The former chair of Montreal's executive committee, Michael Applebaum, said he is urging other party leaders to consider forming a coalition to run the city until the November 2013 election.
Applebaum said he is considering running for the job of interim mayor as an independent councillor.
He said he would be the best suited to head a coalition, as he was in charge of the executive committee before stepping down last week.
He said he met with the leader of Vision Montréal, Louise Harel, and leader of Projet Montréal, Richard Bergeron, over the weekend to discuss his proposal.
He said his calls and texts to Union Montréal's candidate for interim mayor Richard Deschamps have not been returned.
"I'm in serious reflection [over] Union Montréal and my political future in that party," Applebaum told reporters on Tuesday afternoon.
He warned that if Deschamps does not sit down with him to discuss the idea of an Applebaum-led coalition, Union Montreal could go from being the party in power to being excluded from a coalition executive committee.
Applebaum said an executive committee with members of all parties would make it easier for the municipal government parties to agree on decisions.
"The person would have to build concensus around the table, and that concensus would then be seen at city council where you would have all parties supporting and defending decisions that are made by the executive committee," he said.He said he did not want to run for mayor in the upcoming general election.
Applebaum stressed the importance of limiting the interim mayor's role.
"I stated very clearly that the interim mayor for 2013 and that that person should not be running for mayor of Montreal in 2013," he said.
Harel told reporters Tuesday she thought Applebaum's proposal for a coalition executive committee is interesting.
She added that Vision Montréal may still introduce its own candidate in the race for the role of interim mayor.
Deschamps said he met with Harel and Bergeron to discuss their plans for Montreal's future.
"I'm a man of concensus. I'm a man that looks for collaboration, and I'm looking for common ground," said Deschamps.
A reporter asked him if he would consider a coalition, to which Deschamps replied, "I don't think we're there yet."
He said he told Harel he would consider the proposal but would consult with his caucus before giving a formal answer.
He said he believed his caucus stood in solidarity and did not believe Union Montréal was falling apart despite the departure of one borough councillor — and Applebaum's musings.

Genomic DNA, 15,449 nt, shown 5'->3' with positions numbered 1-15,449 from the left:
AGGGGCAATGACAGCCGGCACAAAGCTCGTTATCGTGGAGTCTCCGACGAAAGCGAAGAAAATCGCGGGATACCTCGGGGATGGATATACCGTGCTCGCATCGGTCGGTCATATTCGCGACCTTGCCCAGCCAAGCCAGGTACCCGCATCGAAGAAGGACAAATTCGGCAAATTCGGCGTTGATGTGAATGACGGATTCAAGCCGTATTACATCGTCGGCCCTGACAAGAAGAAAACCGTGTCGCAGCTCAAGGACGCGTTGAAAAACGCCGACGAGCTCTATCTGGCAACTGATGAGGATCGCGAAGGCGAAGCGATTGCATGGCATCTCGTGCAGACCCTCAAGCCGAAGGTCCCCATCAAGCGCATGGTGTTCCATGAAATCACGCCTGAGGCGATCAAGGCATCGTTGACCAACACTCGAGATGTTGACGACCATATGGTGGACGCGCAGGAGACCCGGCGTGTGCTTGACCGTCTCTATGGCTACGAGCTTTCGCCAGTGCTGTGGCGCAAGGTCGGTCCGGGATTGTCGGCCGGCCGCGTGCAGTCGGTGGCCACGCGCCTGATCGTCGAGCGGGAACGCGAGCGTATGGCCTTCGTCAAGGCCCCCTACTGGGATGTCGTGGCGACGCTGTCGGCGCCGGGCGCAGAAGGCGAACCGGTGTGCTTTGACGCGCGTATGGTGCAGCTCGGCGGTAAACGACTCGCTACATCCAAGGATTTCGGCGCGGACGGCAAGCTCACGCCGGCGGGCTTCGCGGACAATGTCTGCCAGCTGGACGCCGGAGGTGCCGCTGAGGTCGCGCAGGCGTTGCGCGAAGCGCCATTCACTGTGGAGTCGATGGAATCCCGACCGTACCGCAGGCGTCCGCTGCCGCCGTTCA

"I think someone's decision to take a different route, while remaining in the caucus is paradoxical," said Deschamps. "I'm not a master of people's choices. All I can say is that the majority of people are still members of Union Montréal, and we have an important choice to make Friday."
Applebaum criticized by former colleagues
Applebaum resigned as chair of the city's executive committee on Nov. 9, citing a dispute with other members over whether to release an internal working document that had been suppressed by the committee.
City councillor and the executive committee's vice-chair, Alan DeSousa, says he never saw the report, despite sitting on the committee since 2001.
"To claim that we wanted to hold back the reports is silly," he said, adding that attempts to suppress the report would have been pointless, considering that the public would have had access to it anyway within a few days.
Richard Deschamps was chosen over Applebaum as Union Montréal's candidate for the interim mayoralty Nov. 8, three days after Gérald Tremblay's resignation.
"I will take a look at what is the best for the population that I serve," said Applebaum, who remains councillor for the Côte-des-Neiges–Notre-Dame-de-Grâce borough.
A spokesperson for opposition party Vision Montréal said they would also support an independent interim mayor. The party is meeting today to discuss who its members will support as a candidate.
Applebaum making a 'naked grab for power,' says DeSousa
DeSousa said that Applebaum's proposed coalition would have no "central values" and would risk further instability in the city.
He accuses Applebaum of being power-hungry.
"We see that while he was unable to secure the nomination of his own party on the first round … he's ready to cut a deal with just about anybody who would support him for one simple reason: to be the mayor of Montreal," DeSousa said.
He said that Applebaum's stated reasons for resigning from the executive commitee were "smokescreens," covering for his desire to run for mayor.
"In my opinion, it's a naked grab for power — high risk, high stakes roll of the dice," DeSousa said.
Applebaum replied to the criticism, saying his loyalty did not lie within a party but with Montrealers.
Starting today, members of city council will have three days to deliver a letter of intention announcing their candidacy for interim mayor.
The interim mayor, who will sit until the municipal election scheduled for next November, will be chosen on Friday.